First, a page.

Superstition, unfortunately, is still rampant in the world.  As I mentioned in a post last week the list of beliefs in lucky and unlucky actions is long (and bizarre).  But rational people need to be unafraid to identify those beliefs as what they are (i.e. untrue), and there's no reason in the world anyone should have to cater to the silly demands of someone who wants us to treat their mythology as if it were fact.


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  2. My sister lives in Richmond Hill and for some reason there was no #8 on their first street. Apparently 8 is lucky. They never did get it switched. Now they live at a house with a 4 in it. Is that the same thing as just 4? The whole thing is a giant ball of crazy if you ask me - and I turned 13 on Friday the 13th!

  3. Y'know, I'm not sure that the town council in question are acting as if the superstition has any basis in reality (in the sense of 'being true'). If - and this is the part that's doubtful - there is any economic significance to bowing to the superstition (eg. the town is trying to attract Chinese-Americans or Chinese immigrants, or is trying to nurture a Chinese community, because of some economic benefit associated with that (group of) ethnicities), then I think the policy is fair enough. Is it substantially different to allowing council funds to support a Chinese New Year celebration (which most UK city councils support to tremendous effect)?

    After all, if the superstition in question has demonstrable effects on human behaviour, making policy on the grounds of those effects is preferable to making policy decisions based on the kind of pipe-dream surreality that most politicians seem to live in, isn't it?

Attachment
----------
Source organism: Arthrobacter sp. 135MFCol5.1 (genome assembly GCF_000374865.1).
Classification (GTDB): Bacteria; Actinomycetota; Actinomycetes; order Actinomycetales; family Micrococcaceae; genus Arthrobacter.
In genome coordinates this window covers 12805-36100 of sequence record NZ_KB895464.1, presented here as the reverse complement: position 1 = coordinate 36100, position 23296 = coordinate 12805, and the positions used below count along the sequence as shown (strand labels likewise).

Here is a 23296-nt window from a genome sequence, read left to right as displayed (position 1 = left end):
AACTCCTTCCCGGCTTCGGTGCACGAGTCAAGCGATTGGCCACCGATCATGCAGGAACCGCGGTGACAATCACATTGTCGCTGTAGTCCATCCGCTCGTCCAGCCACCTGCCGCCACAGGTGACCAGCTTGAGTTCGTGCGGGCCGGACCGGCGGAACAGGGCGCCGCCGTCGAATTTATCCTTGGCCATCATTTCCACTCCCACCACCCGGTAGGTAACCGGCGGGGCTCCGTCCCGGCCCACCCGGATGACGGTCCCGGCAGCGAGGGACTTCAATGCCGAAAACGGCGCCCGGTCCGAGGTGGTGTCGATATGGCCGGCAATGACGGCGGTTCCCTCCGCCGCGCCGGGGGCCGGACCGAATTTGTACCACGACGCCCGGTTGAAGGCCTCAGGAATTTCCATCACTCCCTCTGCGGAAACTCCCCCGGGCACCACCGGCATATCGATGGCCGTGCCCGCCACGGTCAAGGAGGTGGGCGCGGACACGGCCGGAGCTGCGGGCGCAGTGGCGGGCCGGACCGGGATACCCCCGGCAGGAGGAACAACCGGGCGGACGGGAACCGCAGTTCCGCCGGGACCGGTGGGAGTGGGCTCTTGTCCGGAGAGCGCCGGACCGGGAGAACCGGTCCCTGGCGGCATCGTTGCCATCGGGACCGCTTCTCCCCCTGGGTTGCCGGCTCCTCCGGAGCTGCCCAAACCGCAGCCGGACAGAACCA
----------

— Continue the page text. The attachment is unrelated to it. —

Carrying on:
4. I say we replace all house numbers, floor numbers and phone numbers with bright, friendly, non-threatening shapes and colors.

  5. I fail to understand how naming the 13th floor of a building "12a" or "14" makes it not the 13th floor. Everyone on floor "12a" knows what floor they are on. What this says to me is that people don't actually believe the superstitions... that they believe.

    Then again, I believe that most people entertain superstitions because it's kitsch. "I'm unique! I'm playful! I believe in unusual things! Watch me get overly animated when that thing that I say I'm scared of happens and I'll act like I'm at an emotional impasse even though what I've encountered is obviously an innocuous common occurrence! I'm the center of attention! Yay!"

    You know that if floor "12a" was named the floor it actually IS, there would be a bunch of people feigning indignation... which is the only damned reason this superstition is upheld.

    "If it walks like a duck... and talks like a duck... we'll just call it a horse." There. Problem-that-isn't-a-problem solved.